ALL ABOUT THE MERCH
Donald Trump, Kanye West and Karl Lagerfeld are the unlikely leaders in fashion’s most playful new trend. By GRACE O’NEILL
Sloganeering fashion says it loud.
QUESTION: WHAT DOES IT TAKE to get cynical millennials — who shop almost exclusively online — lining up for hours at an actual IRL (in real life, for the laymen), bricks-and-mortar store? If you were anywhere near Bondi’s Campbell Parade or Fitzroy’s Brunswick Street on the weekend of August 20, when hundreds of avid Kanye West fans lined up for hours to get their hands on a piece of his Life of Pablo merchandise, you’d know the answer. A LITTLE CONTEXT: 24 hours beforehand, west announced on his website that 21 cities around the world would house pop-up stores, open for one weekend only, selling official merchandise from the new album.the offering? A range of logo tees, crewnecks and satin bomber jackets emblazoned with lyrics such as “I love you like Kanye loves Kanye” and “Woke up and felt the vibe”. Prices ranged from $50 for a black “SYDNEY” cap to $400 for a military-style jacket — though many paid far more than that on ebay and on the street outside the pop-ups, where entrepreneurial types sold their limitededition spoils for hiked-up prices. So why the frenzy? I’m sure the fact that West’s wife, Kim Kardashian West, or sisters-in-law Kendall and Kylie Jenner are often spotted in the designs helped, but it’s also emblematic of a broader shift in the fashion landscape.the Pablo pop-up may have been the most publicised example of the trend, but West is far from the only musician riding the designer-merchandise train right now. Drake’s Summer Sixteen pop-ups in New York and Los Angeles saw similar sell-out success, Beyoncé’s seminal album Lemonade came with a shoppable range of tote bags, phone cases and bodysuits, and fashion It girl Chiara Ferragni dedicated an entire post on her wildly popular blog, The Blonde Salad, to a hoodie from Justin Bieber’s Purpose tour, which she paired with Dior and Balenciaga (naturally). Fashion, it seems, is in the throes of an all-out merchandise obsession. And it’s far from limited to the realm of pop music. A week before West’s pop-up stores opened, The Business of Fashion ran an article about the increasing role of merchandise in the 2016 US presidential election. Democratic nominee Hillary Clinton tapped a handful of American fashion heavyweights — Marc Jacobs, Diane von Furstenberg and Joseph Altuzarra included — to design her ‘Made for History’ campaign T-shirt range, while Donald Trump’s notorious (and widely parodied) “MAKE AMERICA GREAT AGAIN” hats need no introduction. Throughout the tumultuous campaign trail, merchandise has not only proved a powerful marketing tool, but a significant revenue raiser, too; trump has funnelled more than $2.6 million into the production of his trucker caps, generating a reported $1.7 million for his campaign in the process. On the runway, cultish street labels such as Vetements and Off-white have led the charge (think the former’s Justin 4ever hoodies and DHL tees), but the established powerhouses are following close behind. Resort season saw a love affair with the logo tee, be it at MSGM, Miu Miu or, more obviously, the noughties-style iterations at Gucci and Chanel’s cruise show — destined to become street-style staples in seasons to come. Then there was Marc Jacobs’s Mtv-inspired collection, MTV x Marc Jacobs, which debuted in time for the VMAS and officially launches this month. A mix of totes, hoodies and tees embroidered with the iconic MTV logo, the collection also boasts sizeable price tags: a sweatshirt goes for about $1820.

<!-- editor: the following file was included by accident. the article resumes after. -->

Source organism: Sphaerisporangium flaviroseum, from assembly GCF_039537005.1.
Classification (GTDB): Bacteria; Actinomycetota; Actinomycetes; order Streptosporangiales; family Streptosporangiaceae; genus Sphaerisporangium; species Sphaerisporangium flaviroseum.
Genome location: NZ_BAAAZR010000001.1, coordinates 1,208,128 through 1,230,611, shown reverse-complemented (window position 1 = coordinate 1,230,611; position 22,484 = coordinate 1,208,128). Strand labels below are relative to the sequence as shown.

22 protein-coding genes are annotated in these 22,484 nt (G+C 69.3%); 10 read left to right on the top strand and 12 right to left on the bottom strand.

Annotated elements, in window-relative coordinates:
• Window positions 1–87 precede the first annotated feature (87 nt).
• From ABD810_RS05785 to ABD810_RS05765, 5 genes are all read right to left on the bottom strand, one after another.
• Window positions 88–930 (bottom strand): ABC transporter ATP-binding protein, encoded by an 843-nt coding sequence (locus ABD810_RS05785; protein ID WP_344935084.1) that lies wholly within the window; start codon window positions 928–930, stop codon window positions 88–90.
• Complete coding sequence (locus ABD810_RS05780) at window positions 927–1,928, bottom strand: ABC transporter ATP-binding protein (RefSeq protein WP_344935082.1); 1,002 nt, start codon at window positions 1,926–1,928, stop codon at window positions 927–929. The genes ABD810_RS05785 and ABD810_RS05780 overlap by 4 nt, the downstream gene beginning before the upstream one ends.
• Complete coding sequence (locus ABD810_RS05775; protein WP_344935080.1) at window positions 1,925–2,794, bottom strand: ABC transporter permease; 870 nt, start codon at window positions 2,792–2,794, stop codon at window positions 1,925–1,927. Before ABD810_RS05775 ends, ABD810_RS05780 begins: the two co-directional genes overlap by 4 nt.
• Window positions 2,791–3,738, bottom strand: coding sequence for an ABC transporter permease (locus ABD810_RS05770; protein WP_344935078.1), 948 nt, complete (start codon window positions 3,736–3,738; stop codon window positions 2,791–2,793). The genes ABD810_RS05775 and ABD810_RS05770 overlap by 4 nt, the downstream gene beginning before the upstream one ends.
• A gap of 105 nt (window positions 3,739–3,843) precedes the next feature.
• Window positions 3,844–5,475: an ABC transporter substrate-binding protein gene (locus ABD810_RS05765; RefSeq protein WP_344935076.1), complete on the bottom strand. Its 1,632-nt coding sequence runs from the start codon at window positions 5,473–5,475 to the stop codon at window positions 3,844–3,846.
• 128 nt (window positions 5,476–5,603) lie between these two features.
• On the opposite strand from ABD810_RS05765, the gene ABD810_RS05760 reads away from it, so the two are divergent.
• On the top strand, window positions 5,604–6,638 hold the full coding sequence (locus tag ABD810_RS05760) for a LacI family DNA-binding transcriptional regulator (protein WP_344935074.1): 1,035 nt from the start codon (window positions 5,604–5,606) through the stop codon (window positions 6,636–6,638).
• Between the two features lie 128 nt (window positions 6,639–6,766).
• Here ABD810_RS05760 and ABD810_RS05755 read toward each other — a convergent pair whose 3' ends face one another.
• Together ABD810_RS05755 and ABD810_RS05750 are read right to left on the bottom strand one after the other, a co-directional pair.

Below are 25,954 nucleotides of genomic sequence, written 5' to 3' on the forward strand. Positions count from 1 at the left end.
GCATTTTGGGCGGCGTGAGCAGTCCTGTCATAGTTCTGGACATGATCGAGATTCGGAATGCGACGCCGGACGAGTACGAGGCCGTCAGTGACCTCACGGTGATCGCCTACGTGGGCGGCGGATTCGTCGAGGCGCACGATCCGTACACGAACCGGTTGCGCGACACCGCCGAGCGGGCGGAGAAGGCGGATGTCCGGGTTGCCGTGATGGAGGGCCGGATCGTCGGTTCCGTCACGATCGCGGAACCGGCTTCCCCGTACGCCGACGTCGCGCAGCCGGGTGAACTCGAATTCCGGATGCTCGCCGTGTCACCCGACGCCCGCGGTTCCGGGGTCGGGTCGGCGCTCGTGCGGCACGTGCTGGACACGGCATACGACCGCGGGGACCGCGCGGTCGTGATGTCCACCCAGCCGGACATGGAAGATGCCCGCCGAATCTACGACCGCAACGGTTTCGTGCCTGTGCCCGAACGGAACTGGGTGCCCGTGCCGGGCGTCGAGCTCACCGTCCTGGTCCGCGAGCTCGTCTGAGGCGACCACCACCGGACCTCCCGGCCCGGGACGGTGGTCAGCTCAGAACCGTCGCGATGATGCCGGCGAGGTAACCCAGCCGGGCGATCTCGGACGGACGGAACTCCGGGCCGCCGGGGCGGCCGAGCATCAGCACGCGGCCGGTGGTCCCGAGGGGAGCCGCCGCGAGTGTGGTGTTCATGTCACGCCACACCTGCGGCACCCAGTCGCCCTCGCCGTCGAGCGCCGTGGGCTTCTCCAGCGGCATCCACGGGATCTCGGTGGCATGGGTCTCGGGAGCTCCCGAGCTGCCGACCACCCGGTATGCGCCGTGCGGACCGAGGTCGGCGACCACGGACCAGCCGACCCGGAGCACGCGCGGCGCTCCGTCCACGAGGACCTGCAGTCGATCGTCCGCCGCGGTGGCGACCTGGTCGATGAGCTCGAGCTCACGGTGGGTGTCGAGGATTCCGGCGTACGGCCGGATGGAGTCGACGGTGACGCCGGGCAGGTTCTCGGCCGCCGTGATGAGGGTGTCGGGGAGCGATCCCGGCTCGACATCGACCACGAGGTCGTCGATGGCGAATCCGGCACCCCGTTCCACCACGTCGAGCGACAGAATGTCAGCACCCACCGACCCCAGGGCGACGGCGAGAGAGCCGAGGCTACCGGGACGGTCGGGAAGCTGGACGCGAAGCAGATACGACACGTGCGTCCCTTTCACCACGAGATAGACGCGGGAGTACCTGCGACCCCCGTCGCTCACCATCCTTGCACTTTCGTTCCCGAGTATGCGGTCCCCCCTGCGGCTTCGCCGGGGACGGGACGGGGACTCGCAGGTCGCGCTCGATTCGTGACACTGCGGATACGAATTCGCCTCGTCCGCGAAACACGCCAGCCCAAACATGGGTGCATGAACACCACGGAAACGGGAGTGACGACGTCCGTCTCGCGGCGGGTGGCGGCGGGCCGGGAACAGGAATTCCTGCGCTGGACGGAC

In terms of the trend’s wearability factor? We say keep it simple: a Chanel “VIVA COCO LIBRE” tee with high-waisted jeans, or a “PABLO PABLO PABLO PABLO” denim jacket worn with leather trousers, à la Kendall Jenner. Or you could throw caution to the wind and go full Rihanna with a tie-dyed Nine Inch Nails band tee worn with Dior speed-dealer shades, a stole and personalised Manolo Blahniks.the idea is to have fun, after all.
“Kanye fans lined up for hours to get their hands on a piece of Life of Pablo merchandise.”
Miu Miu resort 2017 tees. Kanye West’s Pablo pop-up store in Sydney and (right) New York.
Rihanna rocking a Nine Inch Nails tee. Alicia Keys and Tracee Ellis Ross, in an MTV x Marc Jacobs tee, at the VMAS in New York.
Kanye West. Kendall Jenner in a “PABLO PABLO PABLO PABLO” jacket.
Veronika Heilbrunner and Justin O’shea, in a “JUSTIN4EVER” hoodie, during Paris fashion week.
Donald Trump in his slogan cap.
RESORT 2017 LOOKS From left: Givenchy by Riccardo Tisci; Gucci; Chanel; Louis Vuitton.